In part 2 of this series, we brush up briefly on chaos theory and complex systems, and why they matter in a strategist’s toolkit. We also look at one specific consequence of Covid in China, and CCP’s attack on capitalism, greed and speculation. Which doesn’t backfire at all, as we know.
In this part instead, we take the bottom-up approach to look at what is happening. People in China are not exactly allowed to bring dissent to the streets or engage in confrontations with the elite. But dissent, somehow, always finds an outlet to get out.
A short sad housing story.
Picture being the breadwinner in a middle income Chinese family:
You scrape everything you can, including funds from relatives and parents, in order to put down a down payment for an apartment. To secure an investment. Something which, I can’t stress this enough, is not optional.
The average price for homes in the cities is easily 40x your salary. You immediately start paying your mortgage monthly. This puts you in debt, essentially, for life.
Then 2020 comes. Construction companies take a nosedive. Chinese society starts to lose confidence in their real estate investments.
Work for your house unit doesn’t begin when it was supposed to.
You and all other owners are met with excuses.
New liquidity is pushed into the system by the government, to inflate some life into property developers. You question why these crooks get to have a bailout; they already have everyone’s money.
People are spooked; they realized, as you did on day one, that this was going to be a pyramid scheme, and now more people want out. This pushes asset prices further down.
Your house unit gets delayed again.
You and all other owners are met with more excuses.
The industry is force-fed even more money and new units are announced in the proximity of the one you purchased, and they end up being advertised with sell prices lower than yours. We are talking 50% less. It’s a price floor which is being enforced by the government; it’s illegal for the price to go any lower (the CCP may arrest it?), but still, no buyers show up.
Suddenly, you come to the realization of being the bigger fool at the end of the line.
Imagine what would it be like having invested in a property that does not exist, whose value is 50% down and sinking. Recouping its cost value is now out of the picture entirely.
Imagine having paid for 20% of it so far. It would not make any financial sense to keep honouring the mortgage rates. And since COVID hit, money is tight. Given the really bad economic tide, people might feel like the most conservative direction for them would be to just let the investment sink, call it a loss, and try to move on.
On the morning of July 1st, 2021, a mortgage boycott manifesto started to circulate on social media. The movement calls for a boycott of paying mortgage rates unless construction starts.
This initially affected the owners of one specific housing project, a structure which typically accounts for hundreds to thousands of house units.
In the evening of the same day, the affected projects became two.
The boycott resonated strongly with people all across the country who are in the same condition.
Mortgage protests are online-driven. Authorities were put immediately on high alert. The censoring became brutal, and on social media all mentions of any of this happening disappears. But despite this, the movement gained strength.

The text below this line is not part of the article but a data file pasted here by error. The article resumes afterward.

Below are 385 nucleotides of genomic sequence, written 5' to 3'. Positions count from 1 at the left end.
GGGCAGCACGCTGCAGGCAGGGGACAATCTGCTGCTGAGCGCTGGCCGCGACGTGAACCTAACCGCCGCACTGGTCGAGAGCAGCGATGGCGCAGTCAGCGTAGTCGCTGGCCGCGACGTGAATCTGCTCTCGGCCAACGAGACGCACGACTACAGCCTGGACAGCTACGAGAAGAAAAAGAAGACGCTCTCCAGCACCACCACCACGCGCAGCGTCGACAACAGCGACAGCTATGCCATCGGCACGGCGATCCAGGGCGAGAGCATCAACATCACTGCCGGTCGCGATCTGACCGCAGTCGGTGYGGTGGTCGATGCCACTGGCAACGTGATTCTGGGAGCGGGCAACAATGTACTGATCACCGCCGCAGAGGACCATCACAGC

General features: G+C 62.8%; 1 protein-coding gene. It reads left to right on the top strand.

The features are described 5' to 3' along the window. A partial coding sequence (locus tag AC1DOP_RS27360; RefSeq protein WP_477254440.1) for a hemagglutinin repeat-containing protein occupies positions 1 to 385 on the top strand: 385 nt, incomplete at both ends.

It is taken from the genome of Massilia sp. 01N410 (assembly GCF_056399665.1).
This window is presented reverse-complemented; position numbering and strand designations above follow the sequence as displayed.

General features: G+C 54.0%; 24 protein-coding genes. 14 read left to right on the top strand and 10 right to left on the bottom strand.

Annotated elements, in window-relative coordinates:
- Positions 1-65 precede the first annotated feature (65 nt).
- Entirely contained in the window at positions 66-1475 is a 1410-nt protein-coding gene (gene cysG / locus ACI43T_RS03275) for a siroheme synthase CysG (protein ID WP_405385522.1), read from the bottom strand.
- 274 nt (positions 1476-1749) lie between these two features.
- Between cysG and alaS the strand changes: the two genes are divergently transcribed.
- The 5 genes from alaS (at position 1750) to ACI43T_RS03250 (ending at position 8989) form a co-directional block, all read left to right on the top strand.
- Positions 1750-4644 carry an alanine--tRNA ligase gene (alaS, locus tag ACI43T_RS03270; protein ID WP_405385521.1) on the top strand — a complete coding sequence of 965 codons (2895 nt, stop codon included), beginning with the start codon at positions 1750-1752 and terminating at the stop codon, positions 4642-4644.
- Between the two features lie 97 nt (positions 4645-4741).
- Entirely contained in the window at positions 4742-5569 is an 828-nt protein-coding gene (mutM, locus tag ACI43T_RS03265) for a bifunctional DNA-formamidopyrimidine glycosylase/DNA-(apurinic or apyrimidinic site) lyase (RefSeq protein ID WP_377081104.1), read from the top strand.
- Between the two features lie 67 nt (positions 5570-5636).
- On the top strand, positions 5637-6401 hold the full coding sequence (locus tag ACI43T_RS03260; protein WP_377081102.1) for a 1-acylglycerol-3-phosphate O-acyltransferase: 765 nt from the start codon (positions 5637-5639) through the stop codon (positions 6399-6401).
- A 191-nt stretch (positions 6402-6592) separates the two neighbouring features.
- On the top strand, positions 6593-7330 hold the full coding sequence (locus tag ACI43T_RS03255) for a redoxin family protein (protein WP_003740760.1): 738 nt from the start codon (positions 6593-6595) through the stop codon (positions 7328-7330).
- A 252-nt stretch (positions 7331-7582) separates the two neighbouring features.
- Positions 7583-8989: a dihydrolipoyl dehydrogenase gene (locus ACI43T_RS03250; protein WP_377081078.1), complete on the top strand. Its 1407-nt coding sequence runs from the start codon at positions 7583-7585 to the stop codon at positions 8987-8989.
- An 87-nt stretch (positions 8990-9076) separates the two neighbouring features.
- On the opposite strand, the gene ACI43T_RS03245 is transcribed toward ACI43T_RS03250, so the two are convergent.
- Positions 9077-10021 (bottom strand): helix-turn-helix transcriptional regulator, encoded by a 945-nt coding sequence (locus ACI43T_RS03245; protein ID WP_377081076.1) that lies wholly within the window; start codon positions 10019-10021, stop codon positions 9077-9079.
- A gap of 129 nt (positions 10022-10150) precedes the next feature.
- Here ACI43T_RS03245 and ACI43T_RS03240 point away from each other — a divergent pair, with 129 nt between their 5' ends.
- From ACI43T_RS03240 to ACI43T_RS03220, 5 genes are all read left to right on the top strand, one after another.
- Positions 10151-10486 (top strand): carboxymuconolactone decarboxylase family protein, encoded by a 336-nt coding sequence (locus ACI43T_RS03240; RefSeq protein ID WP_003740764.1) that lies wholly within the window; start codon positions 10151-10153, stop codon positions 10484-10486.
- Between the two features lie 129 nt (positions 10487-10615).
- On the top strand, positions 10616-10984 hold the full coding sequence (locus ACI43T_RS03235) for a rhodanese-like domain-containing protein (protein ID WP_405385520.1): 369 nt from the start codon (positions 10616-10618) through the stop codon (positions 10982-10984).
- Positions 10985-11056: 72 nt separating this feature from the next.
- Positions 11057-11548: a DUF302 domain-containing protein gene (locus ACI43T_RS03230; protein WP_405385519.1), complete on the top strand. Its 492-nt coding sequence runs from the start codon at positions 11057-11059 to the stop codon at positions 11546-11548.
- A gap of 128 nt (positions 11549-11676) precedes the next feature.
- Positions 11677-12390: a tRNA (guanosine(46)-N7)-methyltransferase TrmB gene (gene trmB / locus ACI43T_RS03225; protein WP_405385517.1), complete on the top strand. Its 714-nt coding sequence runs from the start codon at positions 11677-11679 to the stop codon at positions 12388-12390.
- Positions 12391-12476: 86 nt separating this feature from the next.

By July 12th, as many as 100 projects were hit by mortgage boycotts.
At the time of writing, crowd-sourced data managed to leak out, and claims that more than 300 projects are hit by boycotts.
But wait, it gets worse.
We must not forget that the real estate sector has been pushed for decades to produce house units that, for the largest part, are not livable. Their only design criteria are cramming as many units as possible, to be built quickly and cheaply. With the prospect that they can increase in value rapidly.
Chinese ghost cities are a massive chunk of the entire real estate market, and often they do not have basic infrastructure to sustain life within them. It was not put in place because the prospects of people actually moving there were not deemed realistic. This gives you the scale of the speculation running the scheme.
I have been to China personally in 2015: the problem was already more than evident, and I am not even capable of conveying how massive it appeared. I’m talking 4-hours-worth of railway out of Beijing, and still seeing empty residential blocks in all directions with no end in sight. All with no lights, no window shutters, no support infrastructure whatsoever. Just concrete boxes with holes poked in them.
It was right then and there that I made a resolution to sooner or later write about this.
Why is this aspect important? Because it tags the properties that were built as part of ghost cities as assets whose real value is entirely disconnected from what the market used to price them.
This is also true for any asset within a bubble, okay, but if we want to put a real-value price tag on a home that has no purpose, then in the long term we will find out it’s negative.
These assets can’t be put in the same basket with homes intended to be actually used. They are a different kind of beast, more speculative. A derivative asset.
People accepted to pay outrageous prices for unliveable properties only because of their confidence in the real estate market going up.
Now that the market has been falling for 12 months with no sign of recovering, people started to evaluate their investments at face value. At some point all properties will be free to reach their true valuation.
And when that happens, and housing prices maybe start to recover a little, we will see the value of ghost cities still falling, and it will keep falling. Buyers are aware of this; the fact that people don’t want to pay any more mortgage rates is totally understandable.
And in part 4 of this series, a number of other things also blow up. Don’t miss it!